5 Steps to Starting Your General Contractor Business in California

Are you considering starting your own general contracting business in California? While there are many steps involved in setting up your company the right way, doing so will keep you organized, compliant and ensure your credibility to future clients.

There are five key steps to consider when starting a general contracting business in California, which I will cover in today’s video. These steps include:

  • licensing and compliance
  • contracts and subcontract agreements
  • accounting practices
  • lead gen / marketing
  • Insurance and bonding

Licensing and Compliance

First, it is important to identify the type of classification you need. You will either need a Class A General Engineering Contractor License, Class B General Building Contractor License or Class C Specialty Contractor License. Then, you will need to complete the education and credit requirements, fill out a licensing application, complete a background check, and of course, pass the state licensing exam. Phew! The state of California will also need to make sure you carry the right insurance and bonds – and proof of compliance – but we’ll get to this a bit later.

Forms and applications for the licensing process can be found on the California Contractors State License Board website, here.

Contracts and Subcontractor Agreements

It is critical that you set up sound contracts and subcontractor agreements from Day 1. We advise that you seek legal counsel to finalize these documents. You can also obtain draft contracts from places like LevelSet, which is a great resource. Contracts detail the rights, roles and responsibilities of all involved parties. They also entail the scope of work, general business information, your licensing and insurance coverage, change orders, payment information, how to resolve a dispute, flow-down provisions and termination information. Be sure to have your attorney review the clauses of each contract, especially around payment terms, which are trickier for subcontractors, since the money typically flows through many parties before the subcontractor is paid.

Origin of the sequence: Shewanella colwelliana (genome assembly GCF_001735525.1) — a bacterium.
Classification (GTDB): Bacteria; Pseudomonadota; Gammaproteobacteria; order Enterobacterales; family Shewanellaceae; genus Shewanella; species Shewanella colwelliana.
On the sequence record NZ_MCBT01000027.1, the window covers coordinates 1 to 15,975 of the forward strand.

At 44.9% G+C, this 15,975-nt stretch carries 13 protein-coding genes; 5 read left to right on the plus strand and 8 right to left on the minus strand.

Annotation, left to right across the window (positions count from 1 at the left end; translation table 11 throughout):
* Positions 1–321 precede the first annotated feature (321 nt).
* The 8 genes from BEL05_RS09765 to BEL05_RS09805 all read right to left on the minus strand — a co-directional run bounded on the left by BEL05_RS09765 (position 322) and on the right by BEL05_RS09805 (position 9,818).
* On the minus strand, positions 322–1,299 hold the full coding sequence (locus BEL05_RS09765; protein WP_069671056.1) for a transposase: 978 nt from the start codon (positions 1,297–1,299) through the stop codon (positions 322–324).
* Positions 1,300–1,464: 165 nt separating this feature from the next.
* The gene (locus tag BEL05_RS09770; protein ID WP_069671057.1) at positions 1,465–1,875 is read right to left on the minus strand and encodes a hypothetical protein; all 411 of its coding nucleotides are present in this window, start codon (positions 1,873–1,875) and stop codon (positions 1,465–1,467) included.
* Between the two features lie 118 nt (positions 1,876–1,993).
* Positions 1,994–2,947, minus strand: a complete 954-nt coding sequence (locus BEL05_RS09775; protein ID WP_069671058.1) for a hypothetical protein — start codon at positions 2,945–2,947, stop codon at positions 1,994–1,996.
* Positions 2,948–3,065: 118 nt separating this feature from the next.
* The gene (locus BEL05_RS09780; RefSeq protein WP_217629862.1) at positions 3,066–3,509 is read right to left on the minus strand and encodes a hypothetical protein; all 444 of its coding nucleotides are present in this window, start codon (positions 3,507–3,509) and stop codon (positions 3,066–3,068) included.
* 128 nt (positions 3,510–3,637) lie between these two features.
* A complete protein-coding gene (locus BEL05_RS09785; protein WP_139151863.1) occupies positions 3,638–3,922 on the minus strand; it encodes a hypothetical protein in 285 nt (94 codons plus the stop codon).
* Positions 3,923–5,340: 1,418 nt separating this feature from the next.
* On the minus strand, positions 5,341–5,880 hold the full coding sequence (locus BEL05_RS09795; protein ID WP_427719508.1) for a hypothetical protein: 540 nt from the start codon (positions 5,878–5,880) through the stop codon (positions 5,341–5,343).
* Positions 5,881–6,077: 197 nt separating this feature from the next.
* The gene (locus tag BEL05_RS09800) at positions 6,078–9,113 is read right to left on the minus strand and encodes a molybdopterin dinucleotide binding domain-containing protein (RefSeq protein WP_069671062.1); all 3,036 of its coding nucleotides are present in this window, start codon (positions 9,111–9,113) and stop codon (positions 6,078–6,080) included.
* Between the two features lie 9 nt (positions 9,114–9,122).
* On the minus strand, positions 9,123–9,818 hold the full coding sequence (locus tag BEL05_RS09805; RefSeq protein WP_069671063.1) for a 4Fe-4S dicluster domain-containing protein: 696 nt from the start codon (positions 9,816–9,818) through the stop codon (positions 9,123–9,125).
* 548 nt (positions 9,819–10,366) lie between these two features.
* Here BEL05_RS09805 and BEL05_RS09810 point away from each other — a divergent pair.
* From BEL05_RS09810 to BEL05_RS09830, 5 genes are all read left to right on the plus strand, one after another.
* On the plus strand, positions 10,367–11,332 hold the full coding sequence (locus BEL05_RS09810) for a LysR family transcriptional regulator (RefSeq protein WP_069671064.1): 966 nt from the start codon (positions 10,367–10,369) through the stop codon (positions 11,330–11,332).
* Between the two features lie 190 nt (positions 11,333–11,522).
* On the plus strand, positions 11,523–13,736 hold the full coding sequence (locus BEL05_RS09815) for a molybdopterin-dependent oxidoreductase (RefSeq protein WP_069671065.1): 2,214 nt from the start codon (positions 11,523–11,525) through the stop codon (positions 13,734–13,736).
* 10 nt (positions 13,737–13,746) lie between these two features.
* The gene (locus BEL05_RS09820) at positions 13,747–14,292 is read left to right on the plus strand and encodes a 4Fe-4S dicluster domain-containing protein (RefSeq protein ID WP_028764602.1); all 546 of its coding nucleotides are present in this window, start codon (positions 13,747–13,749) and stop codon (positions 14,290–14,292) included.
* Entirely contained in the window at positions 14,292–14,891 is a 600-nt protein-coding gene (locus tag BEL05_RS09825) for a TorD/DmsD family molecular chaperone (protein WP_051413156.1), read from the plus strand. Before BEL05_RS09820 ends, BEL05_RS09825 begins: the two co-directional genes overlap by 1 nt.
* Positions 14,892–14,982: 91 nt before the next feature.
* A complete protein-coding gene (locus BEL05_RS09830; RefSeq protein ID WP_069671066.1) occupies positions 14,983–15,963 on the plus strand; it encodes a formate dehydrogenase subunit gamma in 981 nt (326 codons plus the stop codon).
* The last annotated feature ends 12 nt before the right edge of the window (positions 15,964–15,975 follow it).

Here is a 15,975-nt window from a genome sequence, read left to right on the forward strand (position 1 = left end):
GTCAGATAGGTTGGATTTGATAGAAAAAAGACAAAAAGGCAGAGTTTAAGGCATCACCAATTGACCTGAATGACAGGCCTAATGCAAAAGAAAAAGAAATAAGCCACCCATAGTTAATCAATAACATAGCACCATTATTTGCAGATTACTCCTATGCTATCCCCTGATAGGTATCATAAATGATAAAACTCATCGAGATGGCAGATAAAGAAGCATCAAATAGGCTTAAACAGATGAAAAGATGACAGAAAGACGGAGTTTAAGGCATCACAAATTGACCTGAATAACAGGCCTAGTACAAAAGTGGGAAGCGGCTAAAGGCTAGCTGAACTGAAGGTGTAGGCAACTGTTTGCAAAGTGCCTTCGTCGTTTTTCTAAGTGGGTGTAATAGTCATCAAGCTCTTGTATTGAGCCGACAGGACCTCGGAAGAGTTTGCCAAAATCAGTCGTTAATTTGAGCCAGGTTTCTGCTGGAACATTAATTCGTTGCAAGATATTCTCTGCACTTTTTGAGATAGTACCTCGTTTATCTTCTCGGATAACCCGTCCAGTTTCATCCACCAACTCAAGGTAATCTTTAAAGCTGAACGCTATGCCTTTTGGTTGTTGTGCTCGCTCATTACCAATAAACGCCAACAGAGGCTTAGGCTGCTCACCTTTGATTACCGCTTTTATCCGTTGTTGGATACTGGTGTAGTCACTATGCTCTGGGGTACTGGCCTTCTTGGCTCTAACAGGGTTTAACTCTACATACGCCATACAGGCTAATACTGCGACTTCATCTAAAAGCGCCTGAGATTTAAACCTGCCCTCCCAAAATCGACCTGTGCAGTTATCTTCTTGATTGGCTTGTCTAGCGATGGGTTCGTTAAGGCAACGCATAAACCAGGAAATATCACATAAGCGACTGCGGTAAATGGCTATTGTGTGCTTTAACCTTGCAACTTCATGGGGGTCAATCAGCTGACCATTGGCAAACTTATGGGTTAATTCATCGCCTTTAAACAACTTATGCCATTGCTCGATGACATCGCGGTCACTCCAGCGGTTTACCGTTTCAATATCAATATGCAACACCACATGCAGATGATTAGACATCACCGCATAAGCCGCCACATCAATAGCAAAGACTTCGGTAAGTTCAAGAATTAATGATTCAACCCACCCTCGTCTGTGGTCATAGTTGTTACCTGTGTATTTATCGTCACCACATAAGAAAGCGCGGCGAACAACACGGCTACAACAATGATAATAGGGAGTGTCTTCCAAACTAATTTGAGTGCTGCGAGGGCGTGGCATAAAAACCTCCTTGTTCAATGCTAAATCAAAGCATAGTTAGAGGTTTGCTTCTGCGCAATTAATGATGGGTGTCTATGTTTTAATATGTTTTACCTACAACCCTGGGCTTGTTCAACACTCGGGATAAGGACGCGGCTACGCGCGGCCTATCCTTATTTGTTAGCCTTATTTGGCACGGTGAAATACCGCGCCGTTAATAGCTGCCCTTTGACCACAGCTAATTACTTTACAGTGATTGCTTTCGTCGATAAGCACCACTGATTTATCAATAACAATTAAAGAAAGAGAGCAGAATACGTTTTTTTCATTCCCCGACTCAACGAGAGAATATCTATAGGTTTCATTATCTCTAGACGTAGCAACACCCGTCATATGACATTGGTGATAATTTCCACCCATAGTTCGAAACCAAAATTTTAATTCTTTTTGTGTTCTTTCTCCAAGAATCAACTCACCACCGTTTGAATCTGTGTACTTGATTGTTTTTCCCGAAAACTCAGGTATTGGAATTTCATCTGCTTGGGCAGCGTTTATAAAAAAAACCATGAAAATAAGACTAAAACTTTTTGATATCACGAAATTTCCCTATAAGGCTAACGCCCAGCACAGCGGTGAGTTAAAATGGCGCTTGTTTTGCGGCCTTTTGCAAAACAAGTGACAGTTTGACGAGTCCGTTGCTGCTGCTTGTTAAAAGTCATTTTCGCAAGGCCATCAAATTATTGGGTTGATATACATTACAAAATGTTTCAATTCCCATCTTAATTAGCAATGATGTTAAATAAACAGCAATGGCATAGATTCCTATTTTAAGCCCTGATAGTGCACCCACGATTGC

Accounting Practices

Like sound contracts, it is important to have sound accounting practices in place when you start your general contracting company. We recognize that numbers aren’t fun for everyone, which is why finding online bookkeeping software can be extremely helpful.  We recognize that your finances are complex because you are balancing many different factors, from changing operating costs to fluctuating costs of goods sold to long-term projects that will be billed over time. To get yourself started, find online bookkeeping software; set up a business banking account that is separate from your personal account (for this, you will need an employer identification number or EIN); determine how you are going to track transactions for each job (AKA job costing); record all of your daily transactions and business expenses; create an invoice template like this; determine your revenue recognition model (completed contract method or percentage of completion method); and pay estimated taxes by signing up for a Electronic Federal Tax Payment System (EFTPS) account. If this sounds like a lot, it’s because … it is! But with the help of an accountant, who you can consider hiring as an independent contractor, you will be in good hands. And let me tell you, as someone who works with hundreds of contractors, those with accountants or bookkeepers are always more organized and prepared.